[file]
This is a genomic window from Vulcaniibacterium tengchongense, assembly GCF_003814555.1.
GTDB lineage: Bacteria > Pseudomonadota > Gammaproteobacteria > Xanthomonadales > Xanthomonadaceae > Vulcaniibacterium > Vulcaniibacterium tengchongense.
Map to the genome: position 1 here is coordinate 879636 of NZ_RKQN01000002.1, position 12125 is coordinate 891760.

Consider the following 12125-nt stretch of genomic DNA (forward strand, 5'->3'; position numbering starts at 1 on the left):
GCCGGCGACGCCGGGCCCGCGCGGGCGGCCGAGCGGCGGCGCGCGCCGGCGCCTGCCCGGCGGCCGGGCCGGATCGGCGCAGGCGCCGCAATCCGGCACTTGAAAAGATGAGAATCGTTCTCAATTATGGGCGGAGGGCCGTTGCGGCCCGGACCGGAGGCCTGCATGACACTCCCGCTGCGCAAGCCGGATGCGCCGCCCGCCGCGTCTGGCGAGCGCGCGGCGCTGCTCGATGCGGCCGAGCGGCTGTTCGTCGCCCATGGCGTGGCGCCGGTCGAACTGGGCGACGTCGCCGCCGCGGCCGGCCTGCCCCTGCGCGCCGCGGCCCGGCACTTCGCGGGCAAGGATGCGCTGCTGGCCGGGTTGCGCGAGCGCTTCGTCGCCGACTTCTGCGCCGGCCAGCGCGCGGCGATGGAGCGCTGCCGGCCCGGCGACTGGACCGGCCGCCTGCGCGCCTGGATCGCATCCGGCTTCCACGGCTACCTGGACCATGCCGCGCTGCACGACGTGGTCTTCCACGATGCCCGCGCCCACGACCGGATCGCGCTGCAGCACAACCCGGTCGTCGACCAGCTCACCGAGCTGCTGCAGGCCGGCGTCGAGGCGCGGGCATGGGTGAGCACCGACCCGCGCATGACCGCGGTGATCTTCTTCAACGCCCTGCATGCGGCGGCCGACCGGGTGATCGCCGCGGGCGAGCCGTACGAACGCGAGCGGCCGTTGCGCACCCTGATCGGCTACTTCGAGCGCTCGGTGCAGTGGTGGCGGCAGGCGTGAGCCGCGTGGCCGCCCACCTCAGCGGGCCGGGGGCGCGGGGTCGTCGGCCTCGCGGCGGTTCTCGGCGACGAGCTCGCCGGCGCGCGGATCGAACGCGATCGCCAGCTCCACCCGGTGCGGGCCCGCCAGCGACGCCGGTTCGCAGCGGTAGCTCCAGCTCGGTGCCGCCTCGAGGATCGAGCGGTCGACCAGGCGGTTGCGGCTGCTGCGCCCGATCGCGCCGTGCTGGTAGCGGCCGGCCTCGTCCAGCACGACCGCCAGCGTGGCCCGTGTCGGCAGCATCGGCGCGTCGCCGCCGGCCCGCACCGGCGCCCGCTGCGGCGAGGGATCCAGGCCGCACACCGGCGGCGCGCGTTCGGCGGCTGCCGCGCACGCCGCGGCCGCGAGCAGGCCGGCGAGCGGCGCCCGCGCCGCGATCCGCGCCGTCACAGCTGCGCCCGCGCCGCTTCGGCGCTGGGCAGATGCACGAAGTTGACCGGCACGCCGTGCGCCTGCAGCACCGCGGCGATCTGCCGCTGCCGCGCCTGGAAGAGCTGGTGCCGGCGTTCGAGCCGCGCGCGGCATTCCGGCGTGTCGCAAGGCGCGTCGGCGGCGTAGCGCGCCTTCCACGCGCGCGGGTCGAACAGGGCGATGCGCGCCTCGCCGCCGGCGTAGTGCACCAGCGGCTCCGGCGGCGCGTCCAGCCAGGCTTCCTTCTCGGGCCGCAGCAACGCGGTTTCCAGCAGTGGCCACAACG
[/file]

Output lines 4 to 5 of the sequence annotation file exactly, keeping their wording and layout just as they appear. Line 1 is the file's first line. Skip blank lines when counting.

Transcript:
Consider the following 12125-nt stretch of genomic DNA (forward strand, 5'->3'; position numbering starts at 1 on the left):
GCCGGCGACGCCGGGCCCGCGCGGGCGGCCGAGCGGCGGCGCGCGCCGGCGCCTGCCCGGCGGCCGGGCCGGATCGGCGCAGGCGCCGCAATCCGGCACTTGAAAAGATGAGAATCGTTCTCAATTATGGGCGGAGGGCCGTTGCGGCCCGGACCGGAGGCCTGCATGACACTCCCGCTGCGCAAGCCGGATGCGCCGCCCGCCGCGTCTGGCGAGCGCGCGGCGCTGCTCGATGCGGCCGAGCGGCTGTTCGTCGCCCATGGCGTGGCGCCGGTCGAACTGGGCGACGTCGCCGCCGCGGCCGGCCTGCCCCTGCGCGCCGCGGCCCGGCACTTCGCGGGCAAGGATGCGCTGCTGGCCGGGTTGCGCGAGCGCTTCGTCGCCGACTTCTGCGCCGGCCAGCGCGCGGCGATGGAGCGCTGCCGGCCCGGCGACTGGACCGGCCGCCTGCGCGCCTGGATCGCATCCGGCTTCCACGGCTACCTGGACCATGCCGCGCTGCACGACGTGGTCTTCCACGATGCCCGCGCCCACGACCGGATCGCGCTGCAGCACAACCCGGTCGTCGACCAGCTCACCGAGCTGCTGCAGGCCGGCGTCGAGGCGCGGGCATGGGTGAGCACCGACCCGCGCATGACCGCGGTGATCTTCTTCAACGCCCTGCATGCGGCGGCCGACCGGGTGATCGCCGCGGGCGAGCCGTACGAACGCGAGCGGCCGTTGCGCACCCTGATCGGCTACTTCGAGCGCTCGGTGCAGTGGTGGCGGCAGGCGTGAGCCGCGTGGCCGCCCACCTCAGCGGGCCGGGGGCGCGGGGTCGTCGGCCTCGCGGCGGTTCTCGGCGACGAGCTCGCCGGCGCGCGGATCGAACGCGATCGCCAGCTCCACCCGGTGCGGGCCCGCCAGCGACGCCGGTTCGCAGCGGTAGCTCCAGCTCGGTGCCGCCTCGAGGATCGAGCGGTCGACCAGGCGGTTGCGGCTGCTGCGCCCGATCGCGCCGTGCTGGTAGCGGCCGGCCTCGTCCAGCACGACCGCCAGCGTGGCCCGTGTCGGCAGCATCGGCGCGTCGCCGCCGGCCCGCACCGGCGCCCGCTGCGGCGAGGGATCCAGGCCGCACACCGGCGGCGCGCGTTCGGCGGCTGCCGCGCACGCCGCGGCCGCGAGCAGGCCGGCGAGCGGCGCCCGCGCCGCGATCCGCGCCGTCACAGCTGCGCCCGCGCCGCTTCGGCGCTGGGCAGATGCACGAAGTTGACCGGCACGCCGTGCGCCTGCAGCACCGCGGCGATCTGCCGCTGCCGCGCCTGGAAGAGCTGGTGCCGGCGTTCGAGCCGCGCGCGGCATTCCGGCGTGTCGCAAGGCGCGTCGGCGGCGTAGCGCGCCTTCCACGCGCGCGGGTCGAACAGGGCGATGCGCGCCTCGCCGCCGGCGTAGTGCACCAGCGGCTCCGGCGGCGCGTCCAGCCAGGCTTCCTTCTCGGGCCGCAGCAACGCGGTTTCCAGCAGTGGCCACAACG